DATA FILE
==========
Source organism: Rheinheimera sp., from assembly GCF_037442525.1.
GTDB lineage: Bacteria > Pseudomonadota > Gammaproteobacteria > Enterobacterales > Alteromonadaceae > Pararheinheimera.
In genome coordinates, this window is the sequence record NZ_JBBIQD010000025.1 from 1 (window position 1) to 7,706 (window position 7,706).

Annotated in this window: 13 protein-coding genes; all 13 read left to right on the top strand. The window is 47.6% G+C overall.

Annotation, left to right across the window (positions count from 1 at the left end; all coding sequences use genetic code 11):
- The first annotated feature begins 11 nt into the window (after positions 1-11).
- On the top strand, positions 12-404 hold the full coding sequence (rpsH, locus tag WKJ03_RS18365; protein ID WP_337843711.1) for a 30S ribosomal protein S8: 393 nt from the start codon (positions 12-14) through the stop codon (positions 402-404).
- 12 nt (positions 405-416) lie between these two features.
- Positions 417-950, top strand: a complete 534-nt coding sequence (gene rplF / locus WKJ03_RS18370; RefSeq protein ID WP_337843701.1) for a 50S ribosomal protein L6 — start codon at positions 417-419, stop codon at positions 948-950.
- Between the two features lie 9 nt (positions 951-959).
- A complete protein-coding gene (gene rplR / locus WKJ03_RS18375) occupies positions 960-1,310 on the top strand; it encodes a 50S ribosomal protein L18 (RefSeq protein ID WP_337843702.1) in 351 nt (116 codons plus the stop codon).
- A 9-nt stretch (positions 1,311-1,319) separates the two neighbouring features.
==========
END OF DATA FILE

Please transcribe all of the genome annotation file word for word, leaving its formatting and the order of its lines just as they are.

Source organism: Rheinheimera sp., from assembly GCF_037442525.1.
GTDB lineage: Bacteria > Pseudomonadota > Gammaproteobacteria > Enterobacterales > Alteromonadaceae > Pararheinheimera.
In genome coordinates, this window is the sequence record NZ_JBBIQD010000025.1 from 1 (window position 1) to 7,706 (window position 7,706).

Annotated in this window: 13 protein-coding genes; all 13 read left to right on the top strand. The window is 47.6% G+C overall.

Annotation, left to right across the window (positions count from 1 at the left end; all coding sequences use genetic code 11):
- The first annotated feature begins 11 nt into the window (after positions 1-11).
- On the top strand, positions 12-404 hold the full coding sequence (rpsH, locus tag WKJ03_RS18365; protein ID WP_337843711.1) for a 30S ribosomal protein S8: 393 nt from the start codon (positions 12-14) through the stop codon (positions 402-404).
- 12 nt (positions 405-416) lie between these two features.
- Positions 417-950, top strand: a complete 534-nt coding sequence (gene rplF / locus WKJ03_RS18370; RefSeq protein ID WP_337843701.1) for a 50S ribosomal protein L6 — start codon at positions 417-419, stop codon at positions 948-950.
- Between the two features lie 9 nt (positions 951-959).
- A complete protein-coding gene (gene rplR / locus WKJ03_RS18375) occupies positions 960-1,310 on the top strand; it encodes a 50S ribosomal protein L18 (RefSeq protein ID WP_337843702.1) in 351 nt (116 codons plus the stop codon).
- A 9-nt stretch (positions 1,311-1,319) separates the two neighbouring features.